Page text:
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A Playlist for Jane Austen

A Playlist for Jane Austen

by M. M. Genet

It’s the holidays.  When I can steal a moment of quiet in between the chaos, I like to curl up with a cup of coffee and a good book.  Might I suggest the latest anthology from Meant To Be Press entitled, “Meant to Be Kissed”?  It contains two regency, holiday romances that readers are sure to love. 

I recently looked up more information about Regency Romance.  It’s incredible to me that a time period that only lasted nine years (1811-1820) could have captured the minds and hearts of so many readers.  Perhaps boasting one of the best romance writers of all, Jane Austen, has something to do with it.

I often wonder what her life was like.  Jane Austen has a plethora of information written about her, but we’ll never really be able to know her personally.  One thing I do know, from a musician point of view (I’m also a harpist) I can share with you the music, particularly, the holiday music of her day. 

While heading out to sing Christmas carols comes from the Victorian era, many people in the Regency time period had harpsichords and pianos in their homes.  My research indicates that the Austen home did, in face have a piano.  Everyone in her world would have sung these songs in church, particularly at Christmas Eve services.  Hence, I give you the holiday play list of Jane Austen.

  1. What Child Is This?/Greensleeves   Originally entitled Greensleeves in Jane’s day, most modern readers and music lovers will know this holiday tune with the lyrics rewritten but the same melody under the name of “What Child Is This?”

2.  O Come All Ye Faithful/Adeste Fideles  This song was originally written (and would have been sung by Jane) in Latin.  Written by John Francis Wade, a Regency period hymn composer, other musicians tried to take credit for his work.  The original compositions by Wade were found (and confirmed) by British historians and Wade’s reputation was restored.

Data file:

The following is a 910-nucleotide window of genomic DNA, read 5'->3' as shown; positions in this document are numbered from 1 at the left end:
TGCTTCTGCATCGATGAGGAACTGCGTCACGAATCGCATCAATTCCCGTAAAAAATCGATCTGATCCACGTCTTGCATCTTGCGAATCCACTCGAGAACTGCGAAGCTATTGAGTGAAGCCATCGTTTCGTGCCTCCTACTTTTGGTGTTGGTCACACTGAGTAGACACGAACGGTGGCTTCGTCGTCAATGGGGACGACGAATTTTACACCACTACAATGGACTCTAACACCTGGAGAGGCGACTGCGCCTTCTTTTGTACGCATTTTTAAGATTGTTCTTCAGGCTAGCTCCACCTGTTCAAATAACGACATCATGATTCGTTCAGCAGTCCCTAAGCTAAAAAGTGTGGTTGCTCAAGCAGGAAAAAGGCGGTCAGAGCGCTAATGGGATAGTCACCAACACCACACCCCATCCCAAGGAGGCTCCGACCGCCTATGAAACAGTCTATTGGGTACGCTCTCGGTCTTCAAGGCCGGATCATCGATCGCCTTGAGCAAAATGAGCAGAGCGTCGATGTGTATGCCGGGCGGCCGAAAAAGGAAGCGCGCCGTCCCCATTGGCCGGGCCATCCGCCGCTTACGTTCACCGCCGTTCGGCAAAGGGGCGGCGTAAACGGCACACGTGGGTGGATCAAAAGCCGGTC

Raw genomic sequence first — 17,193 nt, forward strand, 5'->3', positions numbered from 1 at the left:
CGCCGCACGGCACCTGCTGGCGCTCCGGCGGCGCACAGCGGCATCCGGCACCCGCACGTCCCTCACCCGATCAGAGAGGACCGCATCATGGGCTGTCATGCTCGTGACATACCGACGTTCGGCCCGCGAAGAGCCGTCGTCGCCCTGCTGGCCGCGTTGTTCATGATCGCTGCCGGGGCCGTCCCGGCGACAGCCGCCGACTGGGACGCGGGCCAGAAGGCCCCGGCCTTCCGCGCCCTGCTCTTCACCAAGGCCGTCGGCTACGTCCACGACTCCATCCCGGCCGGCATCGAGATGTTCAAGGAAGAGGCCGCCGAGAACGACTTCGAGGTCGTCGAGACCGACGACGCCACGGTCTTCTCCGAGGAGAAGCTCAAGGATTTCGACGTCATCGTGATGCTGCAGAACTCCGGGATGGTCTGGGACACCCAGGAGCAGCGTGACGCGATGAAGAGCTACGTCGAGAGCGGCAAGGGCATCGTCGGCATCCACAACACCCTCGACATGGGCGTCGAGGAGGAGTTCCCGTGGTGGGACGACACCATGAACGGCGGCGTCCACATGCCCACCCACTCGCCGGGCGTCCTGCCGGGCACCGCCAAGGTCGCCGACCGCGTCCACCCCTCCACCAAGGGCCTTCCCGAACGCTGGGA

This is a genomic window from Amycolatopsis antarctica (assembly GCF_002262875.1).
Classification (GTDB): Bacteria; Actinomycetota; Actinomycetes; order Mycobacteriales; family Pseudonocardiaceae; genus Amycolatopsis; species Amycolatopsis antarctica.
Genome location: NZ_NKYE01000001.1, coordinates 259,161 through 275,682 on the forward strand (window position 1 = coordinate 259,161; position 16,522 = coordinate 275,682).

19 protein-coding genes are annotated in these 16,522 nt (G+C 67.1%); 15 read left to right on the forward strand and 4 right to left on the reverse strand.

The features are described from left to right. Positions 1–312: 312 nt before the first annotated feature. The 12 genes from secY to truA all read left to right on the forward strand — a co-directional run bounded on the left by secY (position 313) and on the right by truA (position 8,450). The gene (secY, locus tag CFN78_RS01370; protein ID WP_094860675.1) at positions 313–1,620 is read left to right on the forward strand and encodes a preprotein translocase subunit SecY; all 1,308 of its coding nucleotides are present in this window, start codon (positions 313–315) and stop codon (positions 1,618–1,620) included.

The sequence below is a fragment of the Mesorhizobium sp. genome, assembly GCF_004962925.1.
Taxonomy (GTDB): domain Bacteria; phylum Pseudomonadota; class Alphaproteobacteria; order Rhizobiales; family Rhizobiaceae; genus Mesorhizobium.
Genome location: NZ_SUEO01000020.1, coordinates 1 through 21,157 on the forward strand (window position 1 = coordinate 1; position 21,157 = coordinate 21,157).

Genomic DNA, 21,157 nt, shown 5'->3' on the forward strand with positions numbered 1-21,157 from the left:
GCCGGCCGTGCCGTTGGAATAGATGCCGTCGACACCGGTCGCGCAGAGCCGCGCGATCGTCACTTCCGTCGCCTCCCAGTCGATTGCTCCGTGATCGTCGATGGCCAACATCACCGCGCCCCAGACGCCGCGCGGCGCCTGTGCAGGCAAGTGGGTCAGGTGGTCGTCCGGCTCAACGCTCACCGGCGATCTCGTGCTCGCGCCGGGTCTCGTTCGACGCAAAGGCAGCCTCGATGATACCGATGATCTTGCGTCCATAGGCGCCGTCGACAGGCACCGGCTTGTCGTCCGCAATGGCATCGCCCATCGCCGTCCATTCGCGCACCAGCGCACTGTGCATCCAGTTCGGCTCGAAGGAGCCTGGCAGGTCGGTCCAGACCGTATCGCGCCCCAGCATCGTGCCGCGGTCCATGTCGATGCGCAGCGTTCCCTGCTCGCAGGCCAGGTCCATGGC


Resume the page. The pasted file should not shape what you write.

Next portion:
3. Bring A Torch Jeanette, Isabella    One of my all time favorite Christmas songs to play on the harp.  Originally written in French, it was so beautiful that it was translated to English and surely would have been known in the time of Jane Austen.

4. God Rest Ye Merry Gentlemen Written in the Regency time period, this well known Christmas Carol wasn’t published until 1833.  The author is unknown.  Similar songs were sung as early as the 16thcentury in London taverns but the version we’ve all come to know and love was written down at some point while Jane was writing her novels.  If she didn’t know the version that we know today, she would have known one that was very similar.  A song for all men (and women), here is my personal favorite version. 

While drifting off and imagining myself tucked into the piano or harpsichord next to Mr. Darcy himself, I’m thankful for the literary world Jane created.  It’s a wonderful to place in which to escape, even for a short while. As I drive off to the next performance, I take a small piece of that world with me as the music of her time lives on.

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About authormmgenet

M. M. Genet writes stories with fresh, new plot lines and strong, female characters. Her erotica and romance are steamy and original. She writes other genres of fiction under a pen name but her work retains a similar theme throughout. Strong yet flawed female characters trying to make their way through the world, inviting adventure as well as sexy companions to come along for the ride.

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This entry was posted on December 21, 2018 by in music and tagged , , .
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